Dear Shaded Viewers and Diane,
With Todd Haynes’ Carol due to touch British screens soon, costume designer Sandy Powell was at the V&A last night to share with a packed lecture theatre some of her wisdom – and just enough visuals to keep us all on tenterhooks. With three Academy Awards, two BAFTA and about 20 nominations under her belt, Sandy has dressed from the underwear up, for three decades now, the likes of 19th century American gangsters, vampires and lip-smacking glam rock stars. Prompted by Kinvara Balfour, she tells us bits of her story: like how she went to college with Stephen Jones, and made her big screen debut with Jarman’s Caravaggio when she was only 25. Apparently, she got his number from a friend who met him in a club, called the director, and was invited over for tea. That’s just how it was like, in the pre-LinkedIn era. “He used to say that you had to go to work every day like you were going to a party” she remembers, “which with him, it was”. In a nutshell, we must keep in mind that unlike fashion, costumes are tailored for characters, not anonymous buyers. Hence their purpose might not always be to make someone look beautiful, it could be quite the opposite at times. Most importantly, they need to look believable, and that’s not always as easy as it may sounds. Take period films – for the record, The Wolf of Wall Street, that ends in 1997, is now a period film. Well, Sandy wouldn’t normally use real vintage garments, because they often are just a tad too worn out to look credible. But once she has them remade, textile painters come do their magic, so that the outfit doesn’t look too new either. And one has to work around budgets too: Cinderella’s ball gown was probably the most expensive costume Sandy ever made, but then her sisters’ frocks were mostly crafted with 1£ per meter polyester fabrics from the sadly dwindling shops in Shepherd’s Bush. Swarowski made eight copies of her glass shoe, but no, you can’t actually walk in any of them. For Carol, who’s wealthy and classy, Sandy looked at the Vogues of the 50s, while for very low budget films, such as the one she’s working on now, times can occasionally be so tight that “Nicole Kidman was meant to be on set this morning, and I was still making her costume, one hour before”. She’s talking about How to Talk to Girls at Parties, that’s set in 1970s England and features aliens visiting Croydon.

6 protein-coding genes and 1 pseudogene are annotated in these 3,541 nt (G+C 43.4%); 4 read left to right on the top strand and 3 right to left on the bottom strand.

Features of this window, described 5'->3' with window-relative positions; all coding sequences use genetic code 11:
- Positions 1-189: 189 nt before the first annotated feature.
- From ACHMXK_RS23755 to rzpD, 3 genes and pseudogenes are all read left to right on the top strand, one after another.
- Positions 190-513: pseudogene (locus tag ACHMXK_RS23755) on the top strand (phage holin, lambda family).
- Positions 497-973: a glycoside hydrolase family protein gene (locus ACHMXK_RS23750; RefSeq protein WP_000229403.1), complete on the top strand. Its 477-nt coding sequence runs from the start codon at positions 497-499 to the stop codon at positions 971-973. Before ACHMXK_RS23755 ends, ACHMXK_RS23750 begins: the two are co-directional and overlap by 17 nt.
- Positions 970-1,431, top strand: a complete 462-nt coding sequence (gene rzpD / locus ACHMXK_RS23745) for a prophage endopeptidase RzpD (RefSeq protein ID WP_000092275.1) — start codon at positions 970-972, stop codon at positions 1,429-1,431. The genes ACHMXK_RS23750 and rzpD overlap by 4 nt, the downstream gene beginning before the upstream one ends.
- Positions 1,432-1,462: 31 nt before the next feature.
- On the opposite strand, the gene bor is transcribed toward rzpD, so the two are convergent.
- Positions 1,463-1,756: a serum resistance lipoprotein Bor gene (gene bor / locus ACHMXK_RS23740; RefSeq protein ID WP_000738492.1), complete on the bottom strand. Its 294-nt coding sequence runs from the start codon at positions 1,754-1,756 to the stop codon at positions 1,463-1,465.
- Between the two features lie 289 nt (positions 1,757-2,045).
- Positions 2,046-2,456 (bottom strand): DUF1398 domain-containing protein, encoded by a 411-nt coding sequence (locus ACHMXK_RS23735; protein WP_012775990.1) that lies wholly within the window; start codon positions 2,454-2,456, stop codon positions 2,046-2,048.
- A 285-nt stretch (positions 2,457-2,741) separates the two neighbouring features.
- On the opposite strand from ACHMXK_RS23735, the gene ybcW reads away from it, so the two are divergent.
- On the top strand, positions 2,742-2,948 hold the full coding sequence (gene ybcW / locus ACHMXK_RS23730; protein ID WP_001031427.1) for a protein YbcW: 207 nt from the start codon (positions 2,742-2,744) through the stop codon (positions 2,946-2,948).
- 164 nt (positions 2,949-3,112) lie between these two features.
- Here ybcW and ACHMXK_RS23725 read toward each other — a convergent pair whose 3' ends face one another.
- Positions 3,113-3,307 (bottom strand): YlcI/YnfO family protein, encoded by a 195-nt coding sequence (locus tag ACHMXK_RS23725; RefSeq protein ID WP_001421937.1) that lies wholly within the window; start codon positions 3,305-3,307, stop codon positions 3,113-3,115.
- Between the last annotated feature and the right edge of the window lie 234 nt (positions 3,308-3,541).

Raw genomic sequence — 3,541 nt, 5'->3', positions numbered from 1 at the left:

Portrait of Sandy Powell and Kinvara Balfour by Grigoris Kampouridis